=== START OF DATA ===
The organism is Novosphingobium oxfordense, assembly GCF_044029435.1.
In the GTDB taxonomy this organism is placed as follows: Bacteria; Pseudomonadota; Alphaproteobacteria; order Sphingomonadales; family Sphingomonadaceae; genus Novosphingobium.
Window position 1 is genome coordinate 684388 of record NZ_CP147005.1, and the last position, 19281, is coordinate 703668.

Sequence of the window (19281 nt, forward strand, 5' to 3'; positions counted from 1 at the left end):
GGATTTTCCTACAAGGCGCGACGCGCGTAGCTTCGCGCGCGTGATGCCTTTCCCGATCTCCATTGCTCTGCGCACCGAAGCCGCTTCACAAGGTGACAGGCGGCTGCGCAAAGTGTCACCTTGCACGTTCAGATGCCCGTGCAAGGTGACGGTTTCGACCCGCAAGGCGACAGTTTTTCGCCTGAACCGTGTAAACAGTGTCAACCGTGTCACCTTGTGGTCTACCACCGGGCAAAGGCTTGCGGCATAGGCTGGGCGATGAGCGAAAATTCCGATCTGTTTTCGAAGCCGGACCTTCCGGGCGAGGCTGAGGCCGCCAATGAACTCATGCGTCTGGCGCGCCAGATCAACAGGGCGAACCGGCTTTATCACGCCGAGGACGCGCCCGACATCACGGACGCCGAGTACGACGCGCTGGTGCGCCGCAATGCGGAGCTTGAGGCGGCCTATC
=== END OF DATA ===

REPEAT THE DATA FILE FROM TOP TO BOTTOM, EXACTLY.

The organism is Novosphingobium oxfordense, assembly GCF_044029435.1.
In the GTDB taxonomy this organism is placed as follows: Bacteria; Pseudomonadota; Alphaproteobacteria; order Sphingomonadales; family Sphingomonadaceae; genus Novosphingobium.
Window position 1 is genome coordinate 684388 of record NZ_CP147005.1, and the last position, 19281, is coordinate 703668.

Sequence of the window (19281 nt, forward strand, 5' to 3'; positions counted from 1 at the left end):
GGATTTTCCTACAAGGCGCGACGCGCGTAGCTTCGCGCGCGTGATGCCTTTCCCGATCTCCATTGCTCTGCGCACCGAAGCCGCTTCACAAGGTGACAGGCGGCTGCGCAAAGTGTCACCTTGCACGTTCAGATGCCCGTGCAAGGTGACGGTTTCGACCCGCAAGGCGACAGTTTTTCGCCTGAACCGTGTAAACAGTGTCAACCGTGTCACCTTGTGGTCTACCACCGGGCAAAGGCTTGCGGCATAGGCTGGGCGATGAGCGAAAATTCCGATCTGTTTTCGAAGCCGGACCTTCCGGGCGAGGCTGAGGCCGCCAATGAACTCATGCGTCTGGCGCGCCAGATCAACAGGGCGAACCGGCTTTATCACGCCGAGGACGCGCCCGACATCACGGACGCCGAGTACGACGCGCTGGTGCGCCGCAATGCGGAGCTTGAGGCGGCCTATC